💡 For instance, initially, we built our solutions for recommendations and text inference on top of open-source libraries and models. However, we soon realized that it required heavy investments for only marginal benefits. Therefore, we decided to switch to out-of-the-box solutions and redirect our investments to areas where there are no alternative solutions.
Q: Could you walk us through the process of training an AI model for your use cases, from data collection to deployment?
To better understand how we deploy our models, let me provide further information about the problem we are solving. We help customers better understand how their project timelines and budgets are shifting by utilizing historical data for each individual customer. The data is segmented by different customers to ensure privacy. We use this historical data to train a model specific to each customer's needs, as the projects they work on differ from those of similar companies due to differences in staff, scheduling, and budgeting data.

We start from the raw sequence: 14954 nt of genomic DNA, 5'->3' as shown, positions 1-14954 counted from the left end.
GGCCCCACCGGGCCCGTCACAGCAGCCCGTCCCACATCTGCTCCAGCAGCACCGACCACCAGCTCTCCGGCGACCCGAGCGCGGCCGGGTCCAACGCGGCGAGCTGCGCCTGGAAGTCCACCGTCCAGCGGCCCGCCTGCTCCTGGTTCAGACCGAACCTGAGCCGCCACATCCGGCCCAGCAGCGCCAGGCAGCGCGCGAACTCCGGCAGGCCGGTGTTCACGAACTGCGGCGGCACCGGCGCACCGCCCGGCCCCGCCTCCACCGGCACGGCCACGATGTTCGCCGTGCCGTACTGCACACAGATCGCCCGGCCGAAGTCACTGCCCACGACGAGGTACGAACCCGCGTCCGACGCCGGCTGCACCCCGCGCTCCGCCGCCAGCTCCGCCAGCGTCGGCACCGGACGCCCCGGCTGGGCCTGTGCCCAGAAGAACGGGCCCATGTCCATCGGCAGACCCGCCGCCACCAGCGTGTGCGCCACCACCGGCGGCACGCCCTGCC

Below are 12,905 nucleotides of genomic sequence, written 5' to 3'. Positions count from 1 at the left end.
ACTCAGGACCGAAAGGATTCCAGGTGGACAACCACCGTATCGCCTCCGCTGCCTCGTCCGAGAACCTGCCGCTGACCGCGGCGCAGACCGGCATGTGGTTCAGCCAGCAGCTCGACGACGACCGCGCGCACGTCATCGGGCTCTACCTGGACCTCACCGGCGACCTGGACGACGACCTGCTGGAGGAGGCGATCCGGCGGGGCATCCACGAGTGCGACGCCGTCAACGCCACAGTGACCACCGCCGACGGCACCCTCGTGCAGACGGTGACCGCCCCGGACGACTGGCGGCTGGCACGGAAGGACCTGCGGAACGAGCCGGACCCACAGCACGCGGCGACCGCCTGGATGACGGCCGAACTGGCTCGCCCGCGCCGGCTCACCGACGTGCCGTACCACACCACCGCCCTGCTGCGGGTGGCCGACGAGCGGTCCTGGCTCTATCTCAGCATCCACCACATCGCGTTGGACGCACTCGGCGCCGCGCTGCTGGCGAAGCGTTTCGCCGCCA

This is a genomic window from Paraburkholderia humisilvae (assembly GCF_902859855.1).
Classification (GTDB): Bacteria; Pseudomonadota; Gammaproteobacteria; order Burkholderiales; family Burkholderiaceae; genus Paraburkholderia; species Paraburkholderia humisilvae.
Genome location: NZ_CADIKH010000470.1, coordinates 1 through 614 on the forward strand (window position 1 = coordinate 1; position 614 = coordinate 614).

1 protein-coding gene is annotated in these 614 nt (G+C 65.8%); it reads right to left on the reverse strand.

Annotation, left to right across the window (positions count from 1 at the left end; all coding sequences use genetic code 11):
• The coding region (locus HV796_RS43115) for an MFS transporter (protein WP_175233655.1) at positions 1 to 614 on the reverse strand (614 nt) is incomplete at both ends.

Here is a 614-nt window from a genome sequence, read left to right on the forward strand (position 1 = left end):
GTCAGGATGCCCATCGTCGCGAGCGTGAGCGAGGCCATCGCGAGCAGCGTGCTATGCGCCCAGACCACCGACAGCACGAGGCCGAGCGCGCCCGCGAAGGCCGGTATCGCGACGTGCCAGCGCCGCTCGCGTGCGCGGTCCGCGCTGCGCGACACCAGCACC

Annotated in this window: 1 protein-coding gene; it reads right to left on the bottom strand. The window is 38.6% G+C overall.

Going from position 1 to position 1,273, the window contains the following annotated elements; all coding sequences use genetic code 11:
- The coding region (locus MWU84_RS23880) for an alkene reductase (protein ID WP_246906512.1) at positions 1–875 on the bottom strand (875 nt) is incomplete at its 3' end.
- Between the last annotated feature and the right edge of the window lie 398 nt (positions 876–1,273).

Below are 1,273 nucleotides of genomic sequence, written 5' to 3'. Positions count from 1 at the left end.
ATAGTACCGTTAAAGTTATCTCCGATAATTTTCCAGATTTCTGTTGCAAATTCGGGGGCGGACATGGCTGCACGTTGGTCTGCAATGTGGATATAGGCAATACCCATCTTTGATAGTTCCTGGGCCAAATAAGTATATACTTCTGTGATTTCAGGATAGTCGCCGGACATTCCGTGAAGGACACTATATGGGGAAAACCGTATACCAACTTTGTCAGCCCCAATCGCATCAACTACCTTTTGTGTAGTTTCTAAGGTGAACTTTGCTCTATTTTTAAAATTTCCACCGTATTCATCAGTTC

💡 We begin by training our model on old data and then utilize data from the next year to see how accurate it is. As we move closer to the present, we expand the training data and incorporate staff and personality skills to improve the schedule and understanding of whether a project timeline is at risk. However, we faced the challenge of unclear connections between different data points in our dataset, resulting in poor performance when training our deep learning models. To solve this, we moved towards hyper-optimization and adjusting coefficients based on live usage data.
In our specific case of resource planning and workforce intelligence optimization, we believe it is better to ask specific questions rather than leave it to the deep learning model to come up with answers. For example, if we need to determine whether we can replace a senior Java developer with a junior, the answer depends on many data points that we may not have. The deep learning model would need extensive training to provide accurate answers, which can be a heavy investment. Instead, we use hyper-optimization to generate coefficients and guide our AI in solving the problem.
Q: What metrics do you use to evaluate the performance of your AI models, and do you use these metrics to optimize and refine the models?